Scenes from Harry Potter, Writing Voice and Cute Baby Owls!

Image from belgianchocolate from Antwerpen, belgium

Image from belgianchocolate from Antwerpen, belgium

This is the world of an #askagent session on Twitter when you work in Children’s fiction. I’m not sure anyone else has quite so much fun doing their day job! 

Last night we held the first of Skylark Literary’s #askagent Twitter sessions, something we intend to do regularly as a way of reaching out to all the exciting, inspiring writers for children who have questions! Lots of writers have told us that they love to write but have lots of questions about how publishing works and what to expect – the good, the bad and the ugly! J Hopefully, our #askagent sessions will provide a space for people to ask any and all questions – and we’ll do our best to answer helpfully! (Follow us on Twitter and Facebook if you want to know when the next session will be because we’ll announce it there.)

One question that crops up time and again is the issue of how long a book should be for a given age group, so we decided to tackle that in today’s blog. We want to stress that every rule is made to be broken and there will always be the novels that are so brilliant they can break all the rules and get away with it, but we’ve tried to put together what we hope are some helpful guidelines for Children’s and YA fiction . . .

Early/first reader/chapter books (often illustrated but not ‘picture books’) for children aged around 5 probably shouldn’t really be longer than 3,000 words tops and could be as little as 1,000 words.

Story books for 5-7s could be anywhere up to around 8,000 words.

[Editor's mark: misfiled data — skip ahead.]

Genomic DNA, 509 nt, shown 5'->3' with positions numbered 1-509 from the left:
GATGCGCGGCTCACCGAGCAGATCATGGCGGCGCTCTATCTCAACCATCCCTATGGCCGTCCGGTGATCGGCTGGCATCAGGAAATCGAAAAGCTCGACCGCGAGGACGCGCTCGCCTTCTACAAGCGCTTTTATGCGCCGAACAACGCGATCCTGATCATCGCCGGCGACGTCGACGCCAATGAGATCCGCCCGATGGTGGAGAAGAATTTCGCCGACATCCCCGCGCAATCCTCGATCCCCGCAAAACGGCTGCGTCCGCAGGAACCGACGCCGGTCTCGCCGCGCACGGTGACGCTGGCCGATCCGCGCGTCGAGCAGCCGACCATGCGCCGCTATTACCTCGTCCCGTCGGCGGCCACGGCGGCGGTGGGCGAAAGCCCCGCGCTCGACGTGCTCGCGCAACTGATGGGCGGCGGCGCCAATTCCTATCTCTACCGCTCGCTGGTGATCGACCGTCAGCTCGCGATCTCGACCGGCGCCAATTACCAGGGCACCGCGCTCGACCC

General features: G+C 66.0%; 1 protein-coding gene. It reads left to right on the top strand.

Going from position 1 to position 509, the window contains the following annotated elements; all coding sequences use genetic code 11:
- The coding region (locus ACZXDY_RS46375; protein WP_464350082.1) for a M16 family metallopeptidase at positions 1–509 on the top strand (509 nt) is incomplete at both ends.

Stories for 7-9s can be up to 15,000 words.

Middle-grade novels – commonly considered to be for readers aged 8/9-12 – can be anywhere between about 20,000 and 70,000 words (bear in mind you’re covering a wide age band with lots of different reading abilities in this bracket). Ideally, though, your novel would be in the lower-middle area of the bracket – 35,000 to 45,000 words is great! Long middle-grade novels (over 55,000 words) can be tricky because if a book looks too big and heavy (physically) then that can be daunting to young readers. Such novels may also struggle when it comes to translation sales because in most other languages your book will be much longer!

YA novels can go higher in terms of word-count but 60,000 to 85,000 words is a good length even for the top-end teen/crossover titles.

We hope this guide is helpful. Don’t panic if your book falls outside these parameters – so do some of the greats! These numbers are only rough, but it’s good to be aware of what commonly works and make sure your reasons are solid for stepping outside the boundaries.

The funniest thing to come out of last night's #askagent was the picture of the baby owls (even cuter than the one above) courtesy of @MelissaHed. Thanks Melissa, we're besotted!